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Old Gold & Black

Old Gold & Black

OPINION: Men’s Basketball just won’t back down
Abigail Taylor, Contributing writer • February 27, 2024

To sip or not to sip:

To+sip+or+not+to+sip%3A

By:Lydia Estes, staff writer

Too little, too latté. Coffee is black.

For those unfamiliar with the event that transpired at a Starbucks location in Philadelphia at 18thand Spruce, the bitter notes of the coffee-inspired puns above are in reference to the apparent racial bias that resulted in the handcuffed-escort of two black men on April 12.  While challenging to summarize objectively and sufficiently, the recorded 911 call, surveillance video and witness accounts suggest that the men clearly did nothing wrong.

Police have lately been the subject of hate and distrust, so when they escorted the two black men without reading their Miranda rights and made the arrest without asking further questions to gather information aside from what they received via the phone call by the Starbucks employee, it wouldn’t have been a shock to see the anger directed at the police.  Racial profiling by the police must stop, the protestors might’ve asserted.  The clever digital reimaging of a police officer in uniform merged with the Starbucks’ famous siren figure can easily be imagined by anyone familiar with how quickly protestors work to market their messages.

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However, the disgust has been directed towards the employee who made the call on whatever grounds (pun intended) seemed to warrant police intervention.  A black, male student at Temple University who is a friend of mine from home explained to me that “18thand Spruce is in the really boujee part of Center City Philly so [he] can see how it happened at this location.”

The neighborhood of this Starbucks, known as Rittenhouse Square, was planned by city (and state) founder William Penn and now is notoriously the preferred residence of white-collar workers with an average income of $115,773.  According to the latest census, 0.00 percent of the properties in Rittenhouse Square are owned or rented by black men or women.  If your friend or roommate is a government major, ask them what type of segregation this exemplifies (hint: it’s de jure segregation, which happens not by law but by popular decision).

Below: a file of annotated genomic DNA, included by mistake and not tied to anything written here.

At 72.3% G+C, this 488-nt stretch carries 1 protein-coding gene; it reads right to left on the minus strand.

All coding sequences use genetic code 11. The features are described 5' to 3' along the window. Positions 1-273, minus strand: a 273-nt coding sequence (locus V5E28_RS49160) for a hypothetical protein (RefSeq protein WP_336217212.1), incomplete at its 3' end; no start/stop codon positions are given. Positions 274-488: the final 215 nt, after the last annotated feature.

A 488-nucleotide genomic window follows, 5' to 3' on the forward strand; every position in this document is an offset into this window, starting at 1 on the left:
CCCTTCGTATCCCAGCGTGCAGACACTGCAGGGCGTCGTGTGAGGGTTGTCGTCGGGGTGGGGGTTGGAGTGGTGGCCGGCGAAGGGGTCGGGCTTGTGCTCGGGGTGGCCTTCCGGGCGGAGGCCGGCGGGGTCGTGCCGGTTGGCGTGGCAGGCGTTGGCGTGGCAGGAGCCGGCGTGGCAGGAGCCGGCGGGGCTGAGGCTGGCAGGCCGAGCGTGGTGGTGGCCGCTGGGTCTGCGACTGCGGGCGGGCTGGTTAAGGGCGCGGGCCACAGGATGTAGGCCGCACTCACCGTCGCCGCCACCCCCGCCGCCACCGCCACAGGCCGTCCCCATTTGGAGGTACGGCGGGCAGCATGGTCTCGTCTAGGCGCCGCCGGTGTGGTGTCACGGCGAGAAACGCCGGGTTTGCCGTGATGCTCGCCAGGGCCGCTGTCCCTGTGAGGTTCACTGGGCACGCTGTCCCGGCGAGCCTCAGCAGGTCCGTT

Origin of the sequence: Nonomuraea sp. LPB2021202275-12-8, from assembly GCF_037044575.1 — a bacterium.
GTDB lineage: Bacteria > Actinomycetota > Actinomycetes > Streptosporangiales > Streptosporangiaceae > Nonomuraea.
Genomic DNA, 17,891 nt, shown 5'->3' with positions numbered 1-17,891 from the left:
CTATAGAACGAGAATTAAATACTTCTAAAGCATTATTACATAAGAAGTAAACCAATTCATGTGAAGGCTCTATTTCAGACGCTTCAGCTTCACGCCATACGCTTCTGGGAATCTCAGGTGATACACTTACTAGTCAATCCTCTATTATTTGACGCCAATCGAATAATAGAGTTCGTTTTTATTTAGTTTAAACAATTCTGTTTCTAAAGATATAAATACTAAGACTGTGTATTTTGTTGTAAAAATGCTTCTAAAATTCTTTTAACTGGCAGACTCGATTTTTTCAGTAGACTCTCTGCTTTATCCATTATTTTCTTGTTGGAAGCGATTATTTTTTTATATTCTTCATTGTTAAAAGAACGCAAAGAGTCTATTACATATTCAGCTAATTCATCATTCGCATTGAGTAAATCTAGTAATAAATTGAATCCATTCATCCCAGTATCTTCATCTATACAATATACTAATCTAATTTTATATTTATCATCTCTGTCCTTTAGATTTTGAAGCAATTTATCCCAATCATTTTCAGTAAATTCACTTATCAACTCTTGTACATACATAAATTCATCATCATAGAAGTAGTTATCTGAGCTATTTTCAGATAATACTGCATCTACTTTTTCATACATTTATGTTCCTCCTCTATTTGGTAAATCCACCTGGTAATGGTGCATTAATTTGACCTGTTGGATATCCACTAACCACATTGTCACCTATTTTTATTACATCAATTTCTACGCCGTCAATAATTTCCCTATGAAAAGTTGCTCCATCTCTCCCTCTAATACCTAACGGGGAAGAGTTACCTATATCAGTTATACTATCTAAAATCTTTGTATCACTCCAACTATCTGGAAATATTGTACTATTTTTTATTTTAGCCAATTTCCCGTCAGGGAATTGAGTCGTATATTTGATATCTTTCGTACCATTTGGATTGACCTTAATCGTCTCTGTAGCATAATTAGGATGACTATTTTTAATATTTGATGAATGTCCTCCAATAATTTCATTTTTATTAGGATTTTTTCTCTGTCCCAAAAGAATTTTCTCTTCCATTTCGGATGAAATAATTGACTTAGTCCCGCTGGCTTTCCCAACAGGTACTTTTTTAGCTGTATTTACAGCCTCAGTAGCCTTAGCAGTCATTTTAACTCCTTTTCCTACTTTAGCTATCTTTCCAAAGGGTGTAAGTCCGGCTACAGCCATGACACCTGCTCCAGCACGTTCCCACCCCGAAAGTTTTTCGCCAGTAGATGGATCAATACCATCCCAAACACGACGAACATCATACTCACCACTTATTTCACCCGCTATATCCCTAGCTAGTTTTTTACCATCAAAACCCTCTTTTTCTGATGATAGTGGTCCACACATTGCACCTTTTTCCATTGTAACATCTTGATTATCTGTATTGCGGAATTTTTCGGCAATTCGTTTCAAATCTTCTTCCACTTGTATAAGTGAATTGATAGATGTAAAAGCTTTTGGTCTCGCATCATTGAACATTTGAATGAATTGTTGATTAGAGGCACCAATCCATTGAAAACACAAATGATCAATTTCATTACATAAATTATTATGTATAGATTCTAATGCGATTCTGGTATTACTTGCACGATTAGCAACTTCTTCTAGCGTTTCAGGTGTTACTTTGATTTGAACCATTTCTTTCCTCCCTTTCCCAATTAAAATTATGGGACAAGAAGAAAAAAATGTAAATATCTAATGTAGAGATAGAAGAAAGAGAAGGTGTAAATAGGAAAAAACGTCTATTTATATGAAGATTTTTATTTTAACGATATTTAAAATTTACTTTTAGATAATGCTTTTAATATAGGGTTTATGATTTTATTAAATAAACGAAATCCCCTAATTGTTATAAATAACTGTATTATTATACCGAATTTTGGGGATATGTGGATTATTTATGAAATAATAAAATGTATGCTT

“What happened would’ve never happened at a Starbucks near my apartment,” my friend added.  It might be merited to note that he included an “lol” at the end of his text, but did not truly consider it a laughing matter.

Since the issue was caused by the Starbucks employee, the nation has looked to the company to somehow address the internal inadequacies.  CEO Kevin Johnson decided to close all company-owned stores for a day in May to conduct employee training on racial profiling.  The closing of some 8,000 stores for a few hours could reach an estimated $8 million loss in revenue.  For a multi-billion-dollar coffee company, this single loss won’t bring an end to the double-shot soy grande lattes, but it will hopefully encourage all coffee drinkers—and Americans in general—to consider their consumer habits.

In an individualistic, often capitalist-driven culture, Americans expect our biggest brands to exemplify the values which we want to represent our nation.  The racial profiling which did happen at 18thand Spruce should not be inevitable; it should not be expected that, at some point, any black person should be arrested when not breaking any rules or infringing on another person’s rights.  However, what seems to be inevitable is that a brand as prominent as Starbucks would be the stage on which such a tragedy would unfold. Large brands are constantly under the limelight, so it’s bound to happen that such incidents will be highlighted by the media.  Shamefully, the cases which reach national news are unproportioned to the number of times such disgraces occur on a far more frequent basis.

This all-encompassing issue of racial tensions has been brewing for a while.  As Americans order our preferred coffee drinks every morning, the issue grows darker—though unlike dark-roast coffee beans, without any warm hints of nuts or chocolate.  What does it mean if we keep spending our coffee allowances at the Starbucks just behind campus without giving a second thought to what our purchase stands for?

To conclude, it’s like any drama play when a character enters stage-right to address the audience while the curtains slowly close for the intermission; Johnson has done just that. The company has taken responsibility as a powerful name in the American consumer culture, but the tensions remain high at the close of Act 1.  If and only if during Act 2 does Starbucks prove that its employee training was effective and the company recognizes how it must regain the trust of conscious consumers will the double-shot soy grande lattes not be replaced by the 12 oz. cold brews with a shot of vanilla found at your local coffee shop (which happens to source its beans from sustainable coffee farms in Nicaragua).

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